Last week at KORE1, we discussed the various pros and cons of hiring contractors vs full time employees. But what if you’re the employee or contractor, and you’re trying to discern which scenario is the best route? Below is the guide for you.

As employers face the struggles of hiring in a competitive candidate market, they are more frequently turning to alternatives forms of employment. This opens up a number of windows for you, the employee. However, this conversation comes with an abundance of complex questions about the nature and responsibilities of being a contractor or full time employee. We hope the following summary begins to address those questions.

Becoming a Full Time Employee

Pros Obviously being a Full Time Employee is an option most people are entirely familiar with. Just fill out a W4 when you start, update it as regularly as you need, and you’ll receive a W2 form every year in order to file you taxes at tax time. It’s straightforward if you want the bare minimum of bookkeeping responsibilities. Also, many people don’t realize that as a W2 employee, your employer pays half of your Social Security and Medicare (also known as FICA tax), which is something you’d pay 100% when working as an independent contractor.  Plus, you’ll likely be eligible for a host of benefits from your employer, including healthcare, paid time off, 401K options, and other perks.

Cons Working as a W2 employee, there is a limit to how much of your business expenses you can deduct from your taxes, as well as limits to how much money you can defer to your 401K. When considering whether you want to stick with this easy employment route or take the contractor road, you also need to realize that while W2 scenarios are more convenient, you may be able to make more money as a 1099 or Corp-to-Corp contractor, even after you’ve covered taxes and other business expenses.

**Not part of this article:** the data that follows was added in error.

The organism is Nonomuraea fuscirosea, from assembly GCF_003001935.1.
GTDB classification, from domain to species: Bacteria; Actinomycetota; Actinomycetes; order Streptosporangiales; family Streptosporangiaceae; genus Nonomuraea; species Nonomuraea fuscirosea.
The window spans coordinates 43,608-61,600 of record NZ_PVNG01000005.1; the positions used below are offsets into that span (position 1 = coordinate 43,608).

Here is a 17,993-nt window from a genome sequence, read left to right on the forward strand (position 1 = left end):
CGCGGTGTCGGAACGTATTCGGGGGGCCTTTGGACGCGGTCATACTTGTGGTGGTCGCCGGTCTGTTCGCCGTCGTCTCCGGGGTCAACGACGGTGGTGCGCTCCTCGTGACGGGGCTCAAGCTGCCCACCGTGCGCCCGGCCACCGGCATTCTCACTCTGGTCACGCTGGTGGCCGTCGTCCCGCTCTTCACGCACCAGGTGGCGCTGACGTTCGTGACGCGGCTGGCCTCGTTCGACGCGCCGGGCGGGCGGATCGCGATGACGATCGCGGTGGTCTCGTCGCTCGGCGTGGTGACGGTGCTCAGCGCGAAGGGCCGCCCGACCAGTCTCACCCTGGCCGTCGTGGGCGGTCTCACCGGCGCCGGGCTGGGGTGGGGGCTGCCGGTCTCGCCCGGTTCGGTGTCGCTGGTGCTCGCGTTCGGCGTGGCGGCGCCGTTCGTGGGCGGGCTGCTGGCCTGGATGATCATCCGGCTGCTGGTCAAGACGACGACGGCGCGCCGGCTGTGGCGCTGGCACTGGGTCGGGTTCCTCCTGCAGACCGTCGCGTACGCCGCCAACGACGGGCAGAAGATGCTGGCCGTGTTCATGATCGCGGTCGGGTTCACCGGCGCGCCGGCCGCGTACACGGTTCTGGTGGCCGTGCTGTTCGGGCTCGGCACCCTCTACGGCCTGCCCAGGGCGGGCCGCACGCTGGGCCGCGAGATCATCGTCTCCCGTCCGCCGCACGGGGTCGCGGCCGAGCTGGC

Becoming a W2 Contractor

Pros If you’re choosing to go the contractor route, this is the most straightforward way to go. It’s essentially the same setup as a Full Time Employee except on a temporary, contract basis. This option makes it easy for you to file taxes at tax time, and your employer will take care of withholding income taxes, and withholding and paying Social Security and Medicare. Just like a Full Time Employee, you’ll receive regular paychecks (if you’re working with a staffing firm, you’ll be paid by them), and you’ll likely be eligible for some benefits, including necessary healthcare coverage.

Cons Even though many aspects of working as a W2 contractor are similar to being a full time employee, there are a handful of downsides you may want to consider. For example, work culture-wise, it may be harder to fit into the team environment when you’re only there on a temporary basis. Plus, you may not be eligible for full benefits, such as paid time off and employer-matched 401K funds. In comparison to other contracting options, the W2 route  means you’re limited on how much income you can defer to your retirement fund, plus your pay rate will be a little lower than a 1099 or Corp-to-Corp contractor, since your employer or staffing firm has to cover the costs of payroll filing, Social Security, Medicare and unemployment taxes.

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Becoming a 1099 Contractor